'You Can't Take It With You' But You Sure Can Enjoy It

Timeless play by George S. Kaufman and Moss Hart on stage now at Asolo Rep.

If you flip on the TV to the cable news channels, it's amazing you're not on the floor crying sometimes at the doom and gloom about the economy, unemployment and war.

Instead we forge on. Some of us may stress trying to make ends meet, others are in a position to just cut costs on others to make their profits in line with what they want, and then there are timeless families like the Vanderhofs and Sycamores in "You Can't Take It With You" who like to enjoy the ride and stir the pot as the country itself is going to a different kind of pot.

The 1937 Pulitzer Prize-winning play is being staged now at Asolo Repertory Theatre through April 20 as part of the theater's American Character season series.

It's an uplifting play that helps serve as a distraction from all this mess we're in when a Depression-era family figures if you don't have the money to enjoy life, well, enjoy life anyway because it's short and you only have one.

The thing is, this family isn't impoverished. They do fairly well for a middle class family during the Depression, even having a maid to set the table, get the door and cook the grandest of dinners featuring corn flakes and candy. 

The play, directed by Peter Amster, features a lovably weird family that includes a hobbyist housewife Penny Sycamore who was either destined to write "Fifty Shades of Grey" or become the next family painter. Penny is played by Peggy Roeder, who has this youthful and mischievous Betty White quality about her as this character. You know, innocent looking mother who's bound to surprise you with what's going to come out of her mouth. 

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It really comes through during a game of word association when the Kirby family comes over for dinner one night, as Peggy provides "lust" and "sex" as suggestions and also hosts a drunken actress over to read through lines. Oh, boy.

Now, I know you're thinking of either Marilyn Monroe or Lindsay Lohen when you read drunken actress (Gay Wellington played by Kelly Campbell). Think more of Kristen Wiig's 1920s character Lilia on Saturday Night Live  who pleads "don't make me sing." 

What does the rest of the family do? Make and blow up fireworks, have fun printing odd things on a printing press and for Alice Sycamore, fall in love. This is where the class division comes in as she falls in love with a richer man, tries to hide her freewheeling family, but fails for the sake of comedy.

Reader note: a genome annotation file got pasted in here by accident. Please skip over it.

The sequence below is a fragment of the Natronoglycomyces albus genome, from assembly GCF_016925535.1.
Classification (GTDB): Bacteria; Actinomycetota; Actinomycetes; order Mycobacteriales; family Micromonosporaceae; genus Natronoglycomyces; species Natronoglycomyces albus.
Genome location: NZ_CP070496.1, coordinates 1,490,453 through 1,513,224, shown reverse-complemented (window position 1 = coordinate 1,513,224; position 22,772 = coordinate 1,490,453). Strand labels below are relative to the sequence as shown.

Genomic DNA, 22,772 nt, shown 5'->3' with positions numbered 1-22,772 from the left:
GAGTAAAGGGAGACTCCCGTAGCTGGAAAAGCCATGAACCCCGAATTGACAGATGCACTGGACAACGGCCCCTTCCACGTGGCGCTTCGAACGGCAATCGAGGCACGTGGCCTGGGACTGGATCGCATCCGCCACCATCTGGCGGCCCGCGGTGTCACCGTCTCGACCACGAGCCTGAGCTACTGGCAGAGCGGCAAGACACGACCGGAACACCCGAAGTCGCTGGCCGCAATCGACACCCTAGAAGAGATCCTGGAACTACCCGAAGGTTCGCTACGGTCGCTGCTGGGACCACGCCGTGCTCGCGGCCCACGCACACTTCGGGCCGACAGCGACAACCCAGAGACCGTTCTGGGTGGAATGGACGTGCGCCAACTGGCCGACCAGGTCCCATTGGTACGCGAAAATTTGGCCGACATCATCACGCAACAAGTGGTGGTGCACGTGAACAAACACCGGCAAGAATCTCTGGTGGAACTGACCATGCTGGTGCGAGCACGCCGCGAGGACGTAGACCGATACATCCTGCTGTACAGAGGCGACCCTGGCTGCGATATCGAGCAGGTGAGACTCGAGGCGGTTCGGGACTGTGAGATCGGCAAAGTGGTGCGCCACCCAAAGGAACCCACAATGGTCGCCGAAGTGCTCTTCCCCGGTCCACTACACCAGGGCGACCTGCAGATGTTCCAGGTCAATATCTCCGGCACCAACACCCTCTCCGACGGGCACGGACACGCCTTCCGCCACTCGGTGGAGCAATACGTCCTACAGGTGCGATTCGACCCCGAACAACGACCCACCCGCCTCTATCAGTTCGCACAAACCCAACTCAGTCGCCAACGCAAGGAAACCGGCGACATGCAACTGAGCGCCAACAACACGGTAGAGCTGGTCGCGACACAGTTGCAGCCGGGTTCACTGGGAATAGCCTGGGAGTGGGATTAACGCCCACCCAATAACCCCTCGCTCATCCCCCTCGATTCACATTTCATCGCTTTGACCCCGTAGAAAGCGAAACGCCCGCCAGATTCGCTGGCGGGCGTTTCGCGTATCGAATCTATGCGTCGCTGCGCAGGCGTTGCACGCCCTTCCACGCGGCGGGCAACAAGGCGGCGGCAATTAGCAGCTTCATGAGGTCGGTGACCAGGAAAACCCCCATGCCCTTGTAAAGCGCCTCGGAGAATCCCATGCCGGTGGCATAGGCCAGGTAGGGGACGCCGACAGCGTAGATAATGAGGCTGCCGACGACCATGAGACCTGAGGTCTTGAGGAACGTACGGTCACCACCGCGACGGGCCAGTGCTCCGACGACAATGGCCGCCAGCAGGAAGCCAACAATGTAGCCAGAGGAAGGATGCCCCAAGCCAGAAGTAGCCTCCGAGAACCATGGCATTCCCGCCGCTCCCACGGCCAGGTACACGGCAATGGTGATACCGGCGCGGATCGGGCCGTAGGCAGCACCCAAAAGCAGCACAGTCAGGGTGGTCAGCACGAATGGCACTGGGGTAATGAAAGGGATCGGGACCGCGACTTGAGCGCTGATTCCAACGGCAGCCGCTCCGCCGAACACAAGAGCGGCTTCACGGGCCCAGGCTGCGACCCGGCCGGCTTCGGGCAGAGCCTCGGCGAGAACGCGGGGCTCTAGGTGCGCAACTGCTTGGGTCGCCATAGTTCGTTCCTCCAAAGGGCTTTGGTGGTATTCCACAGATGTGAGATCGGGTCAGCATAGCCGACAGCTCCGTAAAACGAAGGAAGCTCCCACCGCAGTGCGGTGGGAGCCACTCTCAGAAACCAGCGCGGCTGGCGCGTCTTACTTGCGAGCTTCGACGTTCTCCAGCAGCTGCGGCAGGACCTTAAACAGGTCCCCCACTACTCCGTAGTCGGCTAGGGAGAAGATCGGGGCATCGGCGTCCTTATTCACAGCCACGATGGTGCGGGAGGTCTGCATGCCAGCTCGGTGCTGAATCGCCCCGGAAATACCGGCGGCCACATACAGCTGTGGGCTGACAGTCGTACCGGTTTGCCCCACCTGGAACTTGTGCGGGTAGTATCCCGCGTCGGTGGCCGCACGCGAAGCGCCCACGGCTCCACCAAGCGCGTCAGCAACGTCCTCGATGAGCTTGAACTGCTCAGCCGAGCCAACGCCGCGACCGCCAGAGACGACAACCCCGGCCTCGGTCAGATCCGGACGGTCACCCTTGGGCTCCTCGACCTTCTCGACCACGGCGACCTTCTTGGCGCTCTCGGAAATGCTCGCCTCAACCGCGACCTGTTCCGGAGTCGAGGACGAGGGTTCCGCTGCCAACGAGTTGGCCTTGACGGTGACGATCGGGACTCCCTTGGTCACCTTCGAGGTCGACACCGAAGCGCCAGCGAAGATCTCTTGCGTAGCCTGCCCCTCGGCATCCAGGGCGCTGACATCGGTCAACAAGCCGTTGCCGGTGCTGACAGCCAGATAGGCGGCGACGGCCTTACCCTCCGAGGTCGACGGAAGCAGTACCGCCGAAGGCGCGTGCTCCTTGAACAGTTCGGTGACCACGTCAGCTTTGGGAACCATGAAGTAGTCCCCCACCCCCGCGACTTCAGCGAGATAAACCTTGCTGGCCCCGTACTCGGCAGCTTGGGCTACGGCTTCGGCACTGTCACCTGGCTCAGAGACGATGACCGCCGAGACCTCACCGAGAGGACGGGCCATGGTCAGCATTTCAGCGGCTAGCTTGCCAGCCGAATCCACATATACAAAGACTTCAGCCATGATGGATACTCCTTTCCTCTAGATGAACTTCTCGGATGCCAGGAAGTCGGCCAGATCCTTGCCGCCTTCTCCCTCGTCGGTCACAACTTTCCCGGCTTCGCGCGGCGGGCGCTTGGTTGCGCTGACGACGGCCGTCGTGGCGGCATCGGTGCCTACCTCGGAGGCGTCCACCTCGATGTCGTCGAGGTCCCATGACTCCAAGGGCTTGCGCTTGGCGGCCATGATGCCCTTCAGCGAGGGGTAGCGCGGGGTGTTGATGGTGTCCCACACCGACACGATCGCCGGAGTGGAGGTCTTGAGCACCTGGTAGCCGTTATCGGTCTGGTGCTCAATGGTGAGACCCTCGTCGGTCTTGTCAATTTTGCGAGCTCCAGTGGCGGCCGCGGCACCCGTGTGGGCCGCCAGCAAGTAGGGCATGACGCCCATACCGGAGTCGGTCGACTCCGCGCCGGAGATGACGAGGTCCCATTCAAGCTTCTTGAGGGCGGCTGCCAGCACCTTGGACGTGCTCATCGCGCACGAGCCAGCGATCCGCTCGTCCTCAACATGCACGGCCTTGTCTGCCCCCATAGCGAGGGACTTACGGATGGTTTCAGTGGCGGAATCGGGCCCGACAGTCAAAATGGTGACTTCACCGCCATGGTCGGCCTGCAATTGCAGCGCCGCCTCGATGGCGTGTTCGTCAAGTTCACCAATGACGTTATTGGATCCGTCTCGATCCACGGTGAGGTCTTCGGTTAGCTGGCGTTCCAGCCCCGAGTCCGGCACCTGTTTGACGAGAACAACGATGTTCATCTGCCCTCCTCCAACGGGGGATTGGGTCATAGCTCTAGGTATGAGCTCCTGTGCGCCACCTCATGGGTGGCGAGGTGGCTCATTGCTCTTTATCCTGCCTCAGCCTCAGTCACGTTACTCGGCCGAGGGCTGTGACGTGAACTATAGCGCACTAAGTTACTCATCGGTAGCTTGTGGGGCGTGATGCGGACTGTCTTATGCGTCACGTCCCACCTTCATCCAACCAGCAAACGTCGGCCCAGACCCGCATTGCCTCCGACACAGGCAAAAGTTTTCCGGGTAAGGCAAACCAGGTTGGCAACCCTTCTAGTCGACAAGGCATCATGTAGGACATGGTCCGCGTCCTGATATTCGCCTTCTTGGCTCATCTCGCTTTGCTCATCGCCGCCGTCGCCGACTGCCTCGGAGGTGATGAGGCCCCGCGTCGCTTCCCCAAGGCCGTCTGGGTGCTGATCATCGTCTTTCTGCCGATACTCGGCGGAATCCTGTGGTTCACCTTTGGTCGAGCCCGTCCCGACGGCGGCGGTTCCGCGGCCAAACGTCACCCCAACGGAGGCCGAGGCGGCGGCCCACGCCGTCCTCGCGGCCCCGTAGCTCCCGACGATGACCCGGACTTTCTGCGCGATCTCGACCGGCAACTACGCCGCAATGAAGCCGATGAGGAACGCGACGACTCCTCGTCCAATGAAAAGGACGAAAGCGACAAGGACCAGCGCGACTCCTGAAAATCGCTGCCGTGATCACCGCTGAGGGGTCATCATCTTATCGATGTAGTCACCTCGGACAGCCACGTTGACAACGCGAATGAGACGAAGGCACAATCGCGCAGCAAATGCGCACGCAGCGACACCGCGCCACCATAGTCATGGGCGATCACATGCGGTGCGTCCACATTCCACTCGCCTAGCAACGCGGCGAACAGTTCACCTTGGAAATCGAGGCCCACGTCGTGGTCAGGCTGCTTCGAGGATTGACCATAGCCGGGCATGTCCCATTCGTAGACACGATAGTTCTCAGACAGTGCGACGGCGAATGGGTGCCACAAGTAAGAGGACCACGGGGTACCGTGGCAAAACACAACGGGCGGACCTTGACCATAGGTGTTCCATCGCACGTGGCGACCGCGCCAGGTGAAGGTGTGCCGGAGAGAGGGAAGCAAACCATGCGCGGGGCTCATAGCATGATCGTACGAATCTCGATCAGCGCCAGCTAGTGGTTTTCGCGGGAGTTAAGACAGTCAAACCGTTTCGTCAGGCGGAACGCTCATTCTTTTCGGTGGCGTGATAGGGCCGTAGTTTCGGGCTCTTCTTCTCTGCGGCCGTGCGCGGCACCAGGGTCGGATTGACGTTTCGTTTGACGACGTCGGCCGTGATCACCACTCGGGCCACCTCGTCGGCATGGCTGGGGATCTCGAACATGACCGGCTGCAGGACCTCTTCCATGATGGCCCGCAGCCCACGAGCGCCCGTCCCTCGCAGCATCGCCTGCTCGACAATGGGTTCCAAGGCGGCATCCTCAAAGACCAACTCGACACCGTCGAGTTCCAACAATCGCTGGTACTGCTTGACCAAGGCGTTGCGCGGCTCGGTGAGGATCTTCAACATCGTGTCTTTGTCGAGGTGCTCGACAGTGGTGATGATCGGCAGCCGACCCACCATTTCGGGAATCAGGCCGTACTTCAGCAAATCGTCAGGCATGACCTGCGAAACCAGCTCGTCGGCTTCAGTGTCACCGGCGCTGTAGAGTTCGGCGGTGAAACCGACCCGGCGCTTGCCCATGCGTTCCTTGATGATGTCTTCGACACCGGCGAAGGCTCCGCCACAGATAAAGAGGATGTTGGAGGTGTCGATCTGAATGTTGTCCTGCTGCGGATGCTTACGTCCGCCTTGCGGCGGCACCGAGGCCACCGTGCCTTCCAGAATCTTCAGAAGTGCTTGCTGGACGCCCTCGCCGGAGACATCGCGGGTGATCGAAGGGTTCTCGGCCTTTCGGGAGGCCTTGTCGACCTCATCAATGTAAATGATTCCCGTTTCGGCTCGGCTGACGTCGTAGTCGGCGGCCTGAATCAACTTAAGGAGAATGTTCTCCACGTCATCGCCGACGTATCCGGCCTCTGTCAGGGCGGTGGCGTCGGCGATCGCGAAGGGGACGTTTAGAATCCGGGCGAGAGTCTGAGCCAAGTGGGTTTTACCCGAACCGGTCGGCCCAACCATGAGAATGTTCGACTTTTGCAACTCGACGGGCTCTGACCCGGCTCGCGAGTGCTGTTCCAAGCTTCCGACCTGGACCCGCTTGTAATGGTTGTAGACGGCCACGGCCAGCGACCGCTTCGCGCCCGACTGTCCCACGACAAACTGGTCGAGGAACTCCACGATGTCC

During opening night, I'm not quite sure if it was a failed prop or intentional, but Joseph McGranaghan, who plays Ed Carmichael, plays the xylophone as part of the character's hobbies. He plays the xylophone quite well, but the ball on the one mallet kept flying off. It played well to the scenes and if it was a prop fail, he handled it remarkably well. At times he'd even play the songs with one hand to get through the scene.  

Same goes for actors David Breitbach (Paul Sycamore) and Francisco Rodriguez (Mr. De Pinna) who hope that the match lights on the first try to set off the fireworks, and they if they strike the match, it doesn't fly out into the audience or burn down the theater. 

The wisdom in all of this comes from the grandfather, Martin Vanderhof, played by David Howard, who tells Mr. Kirby that all that money he has won't do him any good after he's gone. "You can't take it with you," he says.

Vanderhof, though, it making sure the government doesn't take income taxes from him, and the IRS sure does try. 

Howard delivers the lines appropriately dry to not over-do it, letting the funny speak for itself, and he has this endearing quality, too, resembling a softer, miniature Ed Asner.

But my favorite in all of this has to be Eric Hissom as Boris Kolenkhov—the Russian ballet instructor who visits to give Essie Carmichael lessons. The part calls for a hyperbole of a stereotypical Russian, and he nails it. Great fake old timey Russian accent—better than Peggy on those Discover commercials.

The actors do a great job on interpreting this classic play that will always do well when times are tough. And it won't cost you a fortune to see it either. Tickets start at $20.  

You Can't Take It With You


2 p.m. on Jan. 26, 27, Feb. 7, 10, 13, 20 and 28, March 30, April 2, 7 and 20

7:30 p.m. on Jan. 22, Feb. 5 and April 16

8 p.m. on  Jan. 12 and 30, March 6, 8, 16, 21, 23, April 10, 11, and 19.

Cost: $20 to $72

Ticket Info: 941-351-8000 | www.asolorep.org, Box Office | 5555 N. Tamiami Trail

Meet The Actors: 

Feb. 10 following the 2 p.m. matinee 

Inside Asolo Rep

11 a.m. to noon, Jan. 30 — Cook Theatre

Features directer Peter Amster and other creative artists from the production to reveal what goes on behind the curtain


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